In the backdrop of growing importance of Indian diaspora in Australia, the Victorian state government has asked the federal authorities to include Hindi a part of its national curriculum. The state government, in its latest submission to the national curriculum authority, has asked as to why Hindi language has not been included among 11 languages in the national curriculum pushing for a strong case for the national language of India.
In the submission paper, the state government has referred that Hindi was among the top 10 languages spoken at home that has jumped by 106 per cent in 10 years since 1996. “It is inconceivable that the decision made by passed this language,” the paper said. It strongly supported its inclusion by referring to the increased migration from India, and future trends that it said would generate more demand for Hindi.
It also mentioned that there were more than 30 per cent professionals from India working in Australia as compared to 19 per cent Australian-born. Over 26 per cent of India born immigrants were holding post graduate qualification when compared to four per cent Australian born, it said in its submission. “Given that, these immigrants would inspire their children for the similar professionalism and qualifications that in turn would generate demand for Hindi,” it said. The Victorian government also stated that with the level of trade and commitment between the two sides, Hindi played a strong role for communication between the corporate world.
In 2009, the two way trade grew to almost USD 21 billion, which was a 9.5 per cent increase as compared to previous year.
From tourism point of view for Australia, India was placed among the sixth leading country and was on rise. “Many of the tourists do not speak English and therefore look for communicating in Hindi in the host country which requires Hindi speaking travel agents, hoteliers, and guides, that in turn demands learning Hindi,” the paper said. Depriving the school children and youth of learning Hindi, will narrow their global view and render them less competitive for global integration,” it added.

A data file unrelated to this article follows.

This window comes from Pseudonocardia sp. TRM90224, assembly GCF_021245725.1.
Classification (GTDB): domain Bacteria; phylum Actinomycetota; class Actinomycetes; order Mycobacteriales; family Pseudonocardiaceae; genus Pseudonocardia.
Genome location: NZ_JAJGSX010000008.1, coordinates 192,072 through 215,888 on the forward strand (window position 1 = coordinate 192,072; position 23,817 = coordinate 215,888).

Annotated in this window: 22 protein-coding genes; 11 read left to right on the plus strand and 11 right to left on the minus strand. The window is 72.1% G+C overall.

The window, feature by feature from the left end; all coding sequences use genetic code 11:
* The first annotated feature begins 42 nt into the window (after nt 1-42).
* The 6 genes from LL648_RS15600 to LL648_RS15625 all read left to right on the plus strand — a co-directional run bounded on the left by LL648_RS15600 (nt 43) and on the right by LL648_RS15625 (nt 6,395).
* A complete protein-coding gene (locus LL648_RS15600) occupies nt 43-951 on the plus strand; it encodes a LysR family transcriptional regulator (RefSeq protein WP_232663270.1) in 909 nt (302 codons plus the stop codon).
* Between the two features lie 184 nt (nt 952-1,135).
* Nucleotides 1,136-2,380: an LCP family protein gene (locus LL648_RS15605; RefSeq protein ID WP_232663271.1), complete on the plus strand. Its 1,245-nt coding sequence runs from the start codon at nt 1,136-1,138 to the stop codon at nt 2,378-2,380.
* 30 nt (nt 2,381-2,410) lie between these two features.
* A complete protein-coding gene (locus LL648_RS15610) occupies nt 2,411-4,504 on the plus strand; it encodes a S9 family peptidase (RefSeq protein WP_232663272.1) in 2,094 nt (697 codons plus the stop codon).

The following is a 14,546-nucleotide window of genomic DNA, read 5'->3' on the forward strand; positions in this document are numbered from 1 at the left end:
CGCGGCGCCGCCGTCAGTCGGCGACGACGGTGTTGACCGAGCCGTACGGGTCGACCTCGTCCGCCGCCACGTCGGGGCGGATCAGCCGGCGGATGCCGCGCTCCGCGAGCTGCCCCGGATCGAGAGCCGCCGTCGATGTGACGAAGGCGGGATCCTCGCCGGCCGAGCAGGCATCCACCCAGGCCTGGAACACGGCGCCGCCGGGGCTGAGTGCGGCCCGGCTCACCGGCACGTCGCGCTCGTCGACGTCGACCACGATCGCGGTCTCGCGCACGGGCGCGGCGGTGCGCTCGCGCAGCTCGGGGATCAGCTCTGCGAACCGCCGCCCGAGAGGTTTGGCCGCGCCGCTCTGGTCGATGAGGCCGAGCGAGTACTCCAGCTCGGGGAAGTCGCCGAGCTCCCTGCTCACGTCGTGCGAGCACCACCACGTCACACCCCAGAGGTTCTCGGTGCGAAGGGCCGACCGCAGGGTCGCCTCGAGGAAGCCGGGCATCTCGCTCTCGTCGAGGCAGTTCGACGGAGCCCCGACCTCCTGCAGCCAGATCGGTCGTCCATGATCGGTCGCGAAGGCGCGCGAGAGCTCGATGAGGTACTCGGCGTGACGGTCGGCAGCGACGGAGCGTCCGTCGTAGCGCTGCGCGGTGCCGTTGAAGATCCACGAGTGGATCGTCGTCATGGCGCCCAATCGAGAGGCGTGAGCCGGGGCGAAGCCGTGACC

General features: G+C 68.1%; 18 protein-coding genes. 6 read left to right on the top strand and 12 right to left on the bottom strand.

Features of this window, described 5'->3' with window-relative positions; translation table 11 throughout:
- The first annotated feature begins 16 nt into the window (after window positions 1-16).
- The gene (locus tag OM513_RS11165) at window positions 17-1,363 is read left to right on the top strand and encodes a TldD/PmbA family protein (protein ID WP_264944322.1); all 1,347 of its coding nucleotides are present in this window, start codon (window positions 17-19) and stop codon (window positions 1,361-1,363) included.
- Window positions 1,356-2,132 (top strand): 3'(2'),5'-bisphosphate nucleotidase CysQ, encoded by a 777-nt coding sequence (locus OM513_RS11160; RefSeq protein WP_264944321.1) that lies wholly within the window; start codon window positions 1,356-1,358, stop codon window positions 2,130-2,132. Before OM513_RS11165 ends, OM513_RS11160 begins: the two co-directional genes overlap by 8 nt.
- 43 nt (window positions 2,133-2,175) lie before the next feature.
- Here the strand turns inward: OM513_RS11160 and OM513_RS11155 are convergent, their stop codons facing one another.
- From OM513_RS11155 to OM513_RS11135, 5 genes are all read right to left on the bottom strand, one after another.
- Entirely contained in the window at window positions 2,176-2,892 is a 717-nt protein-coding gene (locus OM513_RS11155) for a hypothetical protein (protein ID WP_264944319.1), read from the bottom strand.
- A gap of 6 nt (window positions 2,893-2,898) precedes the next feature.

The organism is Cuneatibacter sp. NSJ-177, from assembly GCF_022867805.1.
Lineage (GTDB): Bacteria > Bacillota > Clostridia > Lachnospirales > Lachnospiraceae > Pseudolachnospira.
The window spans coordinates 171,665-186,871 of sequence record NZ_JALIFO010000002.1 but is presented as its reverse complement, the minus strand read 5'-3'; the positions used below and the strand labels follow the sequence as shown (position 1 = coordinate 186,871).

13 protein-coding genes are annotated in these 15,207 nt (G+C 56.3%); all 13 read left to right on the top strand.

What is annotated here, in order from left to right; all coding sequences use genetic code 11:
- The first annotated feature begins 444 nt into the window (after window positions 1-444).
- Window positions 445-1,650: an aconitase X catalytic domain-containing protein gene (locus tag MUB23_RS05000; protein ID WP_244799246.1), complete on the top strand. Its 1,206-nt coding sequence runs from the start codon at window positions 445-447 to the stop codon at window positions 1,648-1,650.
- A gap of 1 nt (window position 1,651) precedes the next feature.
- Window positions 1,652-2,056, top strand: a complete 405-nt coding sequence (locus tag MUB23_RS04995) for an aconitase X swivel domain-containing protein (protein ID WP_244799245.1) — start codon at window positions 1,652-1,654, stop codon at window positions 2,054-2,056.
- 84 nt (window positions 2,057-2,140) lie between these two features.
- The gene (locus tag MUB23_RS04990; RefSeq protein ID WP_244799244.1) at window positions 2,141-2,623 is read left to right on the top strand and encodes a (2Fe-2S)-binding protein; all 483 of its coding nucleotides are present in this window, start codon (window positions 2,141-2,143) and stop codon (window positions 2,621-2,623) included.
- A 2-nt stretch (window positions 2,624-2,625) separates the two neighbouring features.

The state has asked the federal government to recognise Hindi with a higher priority and its inclusion in the first stage of Australian curriculum; languages.
The demand of Hindi inclusion has been also made by a Sydney based community body National Council of Indian Australians.
NCIA’s president Yadu Singh said, “The argument for including Hindi in the national curriculum is very strong and compelling. It needs to be taught in the schools as a regular subject, like other languages, not just in weekend schools, run by community groups”.
Expertise in Hindi would have important consequences not only for productive cultural, trade and diplomatic exchanges, but also for intelligence and security issues between Australia and India.
“Hindi, the national language of India, is not even mentioned anywhere. This is a serious omission, ignoring the importance and relevance of this language for Australian students and Australia generally,” Singh, a well know cardiologist, stated.
Recognising the importance of languages other than English, the federal body Australian Curriculum, Assessment and Reporting Authority (ACARA), responsible for the development of national curriculum, has recommended 11 second tier languages which should become part of the national curriculum.
Excluding Hindi languages that get mentioned in the list are Mandarin, Italian, Korean, Japanese, Indonesian,French, German,Spanish, Arabic, Modern Greek and Vietnamese.
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